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What Employers Need to Know About Virginia’s New Overtime Wage Act
What Employers Need to Know About Virginia’s New Overtime Wage Act

Virginia’s progression toward becoming one of the most employee-friendly states in the country continues with Governor Northam’s recent signing of the Virginia Overtime Wage Act (“VOWA”). The law goes into effect July 1, 2021, so Virginia employers need to take note quickly. 

Until now, Virginia did not have its own overtime pay statute. Instead, Virginia employees relied on the Fair Labor Standards Act (“FLSA”) to govern their overtime pay claims. Similar to the FLSA, VOWA requires that all non-exempt employees receive “time and a half” for hours worked over 40 hours in a workweek.  

However, VOWA differs from the FLSA in several significant ways that could greatly increase employer liability, including: 

  • Changing the calculation of regular rate of pay for nonexempt salaried employees 
  • Giving employees 3 years to bring lawsuits from the date of the violation, regardless of whether the violation was willful
  • Omitting good faith defenses for employers and providing for potential triple damages and interest 

1. Calculation of Regular Rate of Pay

Under the FLSA and VOWA, employees are to be paid one and a half times the employee’s “regular rate of pay” for hours worked over 40 hours in a workweek. Under the FLSA, employers calculate an employee’s regular rate by dividing the employee’s total compensation for the week (excluding statutory exclusions, such as certain gifts, time paid for vacation, certain business reimbursements) by the total hours worked in the workweek. This is the same calculation for all non-exempt employees, whether they’re paid on an hourly, salary, or other basis. 

The VOWA, however, changes how Virginia employers must calculate a nonexempt employee’s regular rate of pay if that employee is paid on a salary basis. If the employee is paid on an hourly basis, the VOWA adopts the FLSA calculation described above. But if an employee is paid on a salary basis, the regular rate is simply calculated by dividing the amount of compensation received that week by 40 hours – regardless of how many hours the employee actually worked that week. While the difference may seem slight, this could greatly increase the amount of overtime owed to salaried non-exempt employees.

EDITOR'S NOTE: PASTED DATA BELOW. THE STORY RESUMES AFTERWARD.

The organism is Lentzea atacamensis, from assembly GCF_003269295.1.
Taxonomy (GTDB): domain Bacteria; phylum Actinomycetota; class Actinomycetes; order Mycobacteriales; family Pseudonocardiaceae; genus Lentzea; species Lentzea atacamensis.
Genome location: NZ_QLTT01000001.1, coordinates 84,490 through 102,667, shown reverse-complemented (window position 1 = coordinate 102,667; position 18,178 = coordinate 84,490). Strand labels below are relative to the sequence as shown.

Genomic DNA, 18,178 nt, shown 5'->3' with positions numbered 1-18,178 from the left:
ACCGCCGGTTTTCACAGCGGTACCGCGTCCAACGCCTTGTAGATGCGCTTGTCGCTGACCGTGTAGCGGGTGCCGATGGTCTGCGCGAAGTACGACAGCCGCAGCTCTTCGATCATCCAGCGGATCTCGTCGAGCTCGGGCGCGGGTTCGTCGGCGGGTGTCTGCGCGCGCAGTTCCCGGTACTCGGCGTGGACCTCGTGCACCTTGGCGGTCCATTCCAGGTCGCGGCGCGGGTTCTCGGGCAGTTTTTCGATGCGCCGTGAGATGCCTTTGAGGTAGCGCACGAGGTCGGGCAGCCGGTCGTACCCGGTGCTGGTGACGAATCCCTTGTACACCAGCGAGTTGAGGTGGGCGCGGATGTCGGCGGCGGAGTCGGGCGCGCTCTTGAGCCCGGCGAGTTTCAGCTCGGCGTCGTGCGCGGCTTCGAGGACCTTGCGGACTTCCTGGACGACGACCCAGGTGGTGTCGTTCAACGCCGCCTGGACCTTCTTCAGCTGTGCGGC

For example, under the FLSA, a salaried employee that makes $1,000 per week and worked 50 hours that week would have a regular rate of $20 per hour. Thus, all overtime should be paid to that employee at $30 an hour (1.5 times $20). 

By contrast, under the VOWA, the same employee’s regular rate of pay is determined by dividing $1,000 by 40 – even if the employee actually worked 50 hours that week. As a result, that employee’s regular rate of pay under the VOWA would be $25 per hour, with overtime to be paid at $37.50 per hour (1.5 times $25). 

When these differences are multiplied out over multiple hours per pay period, the difference could be significant. This is especially true given the longer statute of limitations and remedies available to employees. 

2. Statute of Limitations

Another departure from the FLSA is the amount of time that employees have to file suits, and how far back their claims for damages can go.  

Under the FLSA, suits must be filed within 2 years, or within 3 years if the employee can prove that the violation was “willful.”

But under the VOWA, all employees have 3 years to file suit – whether or not the violation was “willful.” This also means that employees can recover back wages for that 3 year period.  

3. Available Remedies

Lastly, employees may obtain higher damages figures under the VOWA than they could under the FLSA. 

The FLSA provides that employees can recover their lost wages plus liquidated damages in the amount of  those lost wages – meaning they can obtain damages in an amount double their lost wages. However, employers under the FLSA have a defense from paying double damages (and would only be liable for actual lost wages) if they can show that they acted in good faith and had reasonable grounds to believe that they were paying employees properly under the FLSA. 

By incorporating the remedies included in last year’s enhancements to the Virginia Wage Payment Act, VOWA also provides for the recovery of lost wages plus liquidated damages, but has no good faith exception for employers. And not only is there no good faith exception for employers, but if the Court finds that the violation was “knowing,” then the employer is entitled to triple damages. The law also goes further and requires the employer to pay prejudgment interest at the rate of 8% from the date that wages were due, and the employee’s reasonable attorney’s fees and costs, if found liable.

Lastly, the law also allows employees to bring their cases as class action or collective actions. In Virginia, class or collective actions are generally prohibited unless expressly permitted. Now, employers may be faced with state court collective or class actions from multiple employees. 

Given the increased risk and liability exposure posed by the VOWA, Virginia employers should promptly review their overtime pay practices, reconsider whether non-exempt salaried employees should be paid on an hourly basis, and re-examine which employees are considered exempt.  

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